Biology involves plenty of experimentation, as Edison senior track star Anna Williams well knows. She plans to major in it at Columbia University this fall, perhaps en route to a pre-med track.
Williams proved adept at experimenting on the track last weekend at the Northern Virginia Invitational at Robinson, breaking her own meet record in the triple jump by nearly a foot at 38 feet, 7.5 inches. Williams did it despite employing just a six-step run-up to focus on approach strength and speed work.
“I wasn’t doing the full approach, so I could not have [achieved a personal best],” she said. “But I was able to jump around that with my six- foot approach. I showed I could definitely get well over 40 feet, so I was impressed with those numbers.”
Williams also knocked down a meet standard in the long jump with a leap of 17 feet 6.5 inches.
If there’s a time for tampering and experimentation, this is it. The Penn Relays, which Williams and her Eagle teammates are “overly excited about,” begin April 25, and Edison Coach Ivan Chirinos has an eye on Williams bringing some serious hardware home from Philadelphia.
“We count down the days and everything,” Williams said.
Not that Williams would be much for talking about personal accolades.
“She’s very humble,” Chirinos said. “She doesn’t much care for the spotlight, even though there’s a whole bunch to put her in a spotlight about.”
If she wins at Penn, there won’t be much she can do about that.
Other meet records shattered like glass on concrete on a weekend filled with state-qualifying performances.
Mount Vernon senior Michael Thomas-Brown showed off his versatility Saturday in Fairfax, winning the 200 (21.90) and the long jump (22-5.50), setting the new meet mark in both.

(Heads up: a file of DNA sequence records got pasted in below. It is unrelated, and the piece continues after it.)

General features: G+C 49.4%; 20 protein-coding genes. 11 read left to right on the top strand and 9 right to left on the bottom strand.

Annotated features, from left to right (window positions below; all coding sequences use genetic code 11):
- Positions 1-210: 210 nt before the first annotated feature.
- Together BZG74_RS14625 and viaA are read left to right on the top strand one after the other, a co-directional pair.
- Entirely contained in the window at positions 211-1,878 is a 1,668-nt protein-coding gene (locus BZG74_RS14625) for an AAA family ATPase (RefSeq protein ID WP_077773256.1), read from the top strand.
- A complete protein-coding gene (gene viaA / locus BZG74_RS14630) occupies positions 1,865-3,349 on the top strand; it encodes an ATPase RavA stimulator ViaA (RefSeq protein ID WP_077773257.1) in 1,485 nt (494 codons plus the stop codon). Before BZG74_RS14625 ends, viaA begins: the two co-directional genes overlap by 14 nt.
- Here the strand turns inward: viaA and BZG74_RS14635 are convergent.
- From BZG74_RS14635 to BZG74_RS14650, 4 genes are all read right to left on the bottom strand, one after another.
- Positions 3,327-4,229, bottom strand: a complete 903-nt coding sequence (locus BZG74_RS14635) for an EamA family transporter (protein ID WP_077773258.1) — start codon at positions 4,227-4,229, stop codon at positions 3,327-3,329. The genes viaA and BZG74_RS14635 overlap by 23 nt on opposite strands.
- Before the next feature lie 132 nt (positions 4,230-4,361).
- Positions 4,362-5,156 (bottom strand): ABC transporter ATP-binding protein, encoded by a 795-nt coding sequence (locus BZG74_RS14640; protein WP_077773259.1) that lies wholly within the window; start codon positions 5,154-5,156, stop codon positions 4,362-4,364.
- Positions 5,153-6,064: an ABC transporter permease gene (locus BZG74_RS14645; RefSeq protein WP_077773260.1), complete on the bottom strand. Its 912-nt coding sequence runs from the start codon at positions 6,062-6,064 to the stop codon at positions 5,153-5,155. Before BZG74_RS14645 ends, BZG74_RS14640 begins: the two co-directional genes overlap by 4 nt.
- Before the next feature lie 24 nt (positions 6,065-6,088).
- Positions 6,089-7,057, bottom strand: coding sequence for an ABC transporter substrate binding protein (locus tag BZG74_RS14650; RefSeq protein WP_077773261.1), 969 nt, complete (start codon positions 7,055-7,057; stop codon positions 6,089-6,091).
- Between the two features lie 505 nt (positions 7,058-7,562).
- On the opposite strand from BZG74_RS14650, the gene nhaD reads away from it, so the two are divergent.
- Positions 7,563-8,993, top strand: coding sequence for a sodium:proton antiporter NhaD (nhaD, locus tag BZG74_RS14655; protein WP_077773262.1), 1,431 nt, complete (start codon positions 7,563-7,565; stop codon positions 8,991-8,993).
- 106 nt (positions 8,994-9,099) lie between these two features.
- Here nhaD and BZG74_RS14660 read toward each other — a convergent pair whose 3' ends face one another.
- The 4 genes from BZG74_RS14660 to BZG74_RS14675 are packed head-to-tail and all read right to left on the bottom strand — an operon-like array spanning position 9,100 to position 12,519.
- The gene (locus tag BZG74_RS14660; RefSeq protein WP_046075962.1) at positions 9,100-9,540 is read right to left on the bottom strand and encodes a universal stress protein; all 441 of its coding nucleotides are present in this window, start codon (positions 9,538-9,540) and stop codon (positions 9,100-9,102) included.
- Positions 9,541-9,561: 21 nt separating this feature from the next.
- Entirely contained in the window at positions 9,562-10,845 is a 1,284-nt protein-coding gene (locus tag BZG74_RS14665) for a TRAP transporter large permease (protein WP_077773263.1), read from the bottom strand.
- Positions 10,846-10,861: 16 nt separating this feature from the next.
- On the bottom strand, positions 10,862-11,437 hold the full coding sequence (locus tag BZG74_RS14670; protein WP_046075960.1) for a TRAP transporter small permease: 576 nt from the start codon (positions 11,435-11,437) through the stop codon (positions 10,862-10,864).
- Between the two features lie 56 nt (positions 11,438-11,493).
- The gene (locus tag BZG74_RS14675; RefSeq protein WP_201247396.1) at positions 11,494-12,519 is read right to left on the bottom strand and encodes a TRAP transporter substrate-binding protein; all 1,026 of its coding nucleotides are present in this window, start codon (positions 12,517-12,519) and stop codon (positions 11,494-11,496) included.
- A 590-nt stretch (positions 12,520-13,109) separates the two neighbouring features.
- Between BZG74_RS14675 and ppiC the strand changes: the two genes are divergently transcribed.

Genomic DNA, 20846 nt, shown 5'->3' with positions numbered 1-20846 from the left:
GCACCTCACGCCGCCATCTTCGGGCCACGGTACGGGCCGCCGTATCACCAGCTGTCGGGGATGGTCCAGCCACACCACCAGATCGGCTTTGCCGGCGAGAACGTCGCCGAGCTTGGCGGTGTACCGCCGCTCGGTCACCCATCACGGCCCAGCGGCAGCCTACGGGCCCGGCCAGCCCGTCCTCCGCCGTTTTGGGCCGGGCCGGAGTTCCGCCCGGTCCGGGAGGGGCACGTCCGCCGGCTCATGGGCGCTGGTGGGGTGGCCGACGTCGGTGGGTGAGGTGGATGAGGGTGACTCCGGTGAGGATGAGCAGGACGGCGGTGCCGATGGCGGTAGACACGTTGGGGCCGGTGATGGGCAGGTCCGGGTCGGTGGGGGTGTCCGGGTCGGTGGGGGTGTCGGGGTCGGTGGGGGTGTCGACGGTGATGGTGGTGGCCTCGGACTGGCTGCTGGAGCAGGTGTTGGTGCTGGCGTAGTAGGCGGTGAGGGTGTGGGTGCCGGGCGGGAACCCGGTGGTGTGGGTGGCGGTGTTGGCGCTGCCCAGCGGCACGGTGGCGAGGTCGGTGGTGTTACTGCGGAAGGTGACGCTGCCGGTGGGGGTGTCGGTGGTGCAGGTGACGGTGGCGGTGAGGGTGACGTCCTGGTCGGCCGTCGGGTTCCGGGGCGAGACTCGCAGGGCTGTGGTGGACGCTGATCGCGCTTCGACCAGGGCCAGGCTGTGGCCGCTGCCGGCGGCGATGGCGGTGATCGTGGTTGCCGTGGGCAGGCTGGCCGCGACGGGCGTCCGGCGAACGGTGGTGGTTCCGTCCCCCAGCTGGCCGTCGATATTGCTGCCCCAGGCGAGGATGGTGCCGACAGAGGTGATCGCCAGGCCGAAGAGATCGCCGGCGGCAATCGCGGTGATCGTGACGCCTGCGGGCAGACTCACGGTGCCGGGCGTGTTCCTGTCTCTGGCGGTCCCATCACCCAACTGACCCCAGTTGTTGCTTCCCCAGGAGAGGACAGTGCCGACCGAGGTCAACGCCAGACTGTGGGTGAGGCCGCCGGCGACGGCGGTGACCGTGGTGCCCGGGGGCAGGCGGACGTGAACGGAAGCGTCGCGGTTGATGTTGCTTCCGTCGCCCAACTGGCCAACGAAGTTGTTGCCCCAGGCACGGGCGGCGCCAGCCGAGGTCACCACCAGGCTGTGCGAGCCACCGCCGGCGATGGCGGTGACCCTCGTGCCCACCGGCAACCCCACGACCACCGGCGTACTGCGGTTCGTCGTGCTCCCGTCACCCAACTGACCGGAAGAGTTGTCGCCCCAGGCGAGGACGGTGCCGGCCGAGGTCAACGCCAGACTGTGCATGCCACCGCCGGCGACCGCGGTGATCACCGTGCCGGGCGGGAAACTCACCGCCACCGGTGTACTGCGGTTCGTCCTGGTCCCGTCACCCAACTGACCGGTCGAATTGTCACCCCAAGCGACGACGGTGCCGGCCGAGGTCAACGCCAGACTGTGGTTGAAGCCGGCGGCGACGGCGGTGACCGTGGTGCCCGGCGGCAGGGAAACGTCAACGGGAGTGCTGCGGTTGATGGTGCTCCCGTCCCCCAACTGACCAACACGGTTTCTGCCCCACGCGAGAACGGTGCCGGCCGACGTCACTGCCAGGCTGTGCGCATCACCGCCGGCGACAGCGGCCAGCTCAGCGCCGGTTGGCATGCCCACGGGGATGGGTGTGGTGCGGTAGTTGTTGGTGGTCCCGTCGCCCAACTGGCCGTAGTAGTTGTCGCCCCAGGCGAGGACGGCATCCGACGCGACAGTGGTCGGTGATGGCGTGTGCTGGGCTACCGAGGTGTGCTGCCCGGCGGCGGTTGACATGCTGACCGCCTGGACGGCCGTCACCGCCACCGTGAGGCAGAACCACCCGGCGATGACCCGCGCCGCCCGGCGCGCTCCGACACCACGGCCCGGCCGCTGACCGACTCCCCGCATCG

“We’re expecting him to PR and get to a 23-foot jump,” assistant coach CaSandra Davis Perrilliat said. “He’s a 23- foot jumper for sure. We’re just hoping for now to get him where he needs to be. . . . He has passion for [sprinting and jumping] equally so he works extremely hard.”
Lake Braddock’s Sophie Chase (4:53.55) broke the 1,600-meter race mark, and Westfield’s Sara Freix (5:20.03) beat the freshman record. Georgetown Visitation’s Emily Kaplan (10:42.17) set the 3,200 meet record, and runner-up Caroline Alcorta of West Springfield (10:47.37) broke the old one as well. Chase’s Bruin teammate Rachael Fasana (10-07) pole-vaulted 19 inches higher than the closest competitor, and the Largo 4x400 relay squad (3:59.20) took down a record that had stood since 2001.
Other notable times by the boys included blistering runs of 4:14.26 in the 1,600 by Edison senior Louis Colson and 9:25.29 in the 3,200 by Forest Park’s Andrew Gaiser. Langley’s Logan Besougloff crushed the meet record in the pole vault (14-07) by seven inches, and Westfield’s veteran 4x400 team of Maxwell Chambers, Nathan Kiley, Troy Sevachko and Kahlil Shepard (3:20.73) put their names in the books, too.
No team points were logged at the meet.
First-place showings by Alexander Shotwell in the pole vault (13-06), Mustaqeem Williams in the triple jump (49-7.50), Joshua Washington in the 200 (21.85) and Ricky Morgan in the 400 (49.57) propelled the Forest Park boys to 122 points and a victory at the Gojekian Twilight Classic at Woodbridgeon Saturday.
Williams, the winter All-Met Athlete of the Year also ran on winning 1,600 sprint medley (3:34.41) and 4x400 (3:24.20) relay teams. Osbourn Park was second overall with 78 points, followed by C.D. Hylton (67).
The Woodbridge girls (114 points) won going away as well with a barrage of standout performances by the sprinters on their home track.
Along with the Vikings winning the 4x400 relay (3:47.27), Jewel Christian (25.86) and Kady Badham (26.43) finished 1-2 in the 200, matched by Farrah Suber (56.42) and Diana Buckley (59.56) in the 400. Olivia Coopwood (44.10) also took the 300 hurdles for the Vikings.
South County (95.5) and Osbourn Park (87) were second and third, respectively, out of 19 schools at the meet.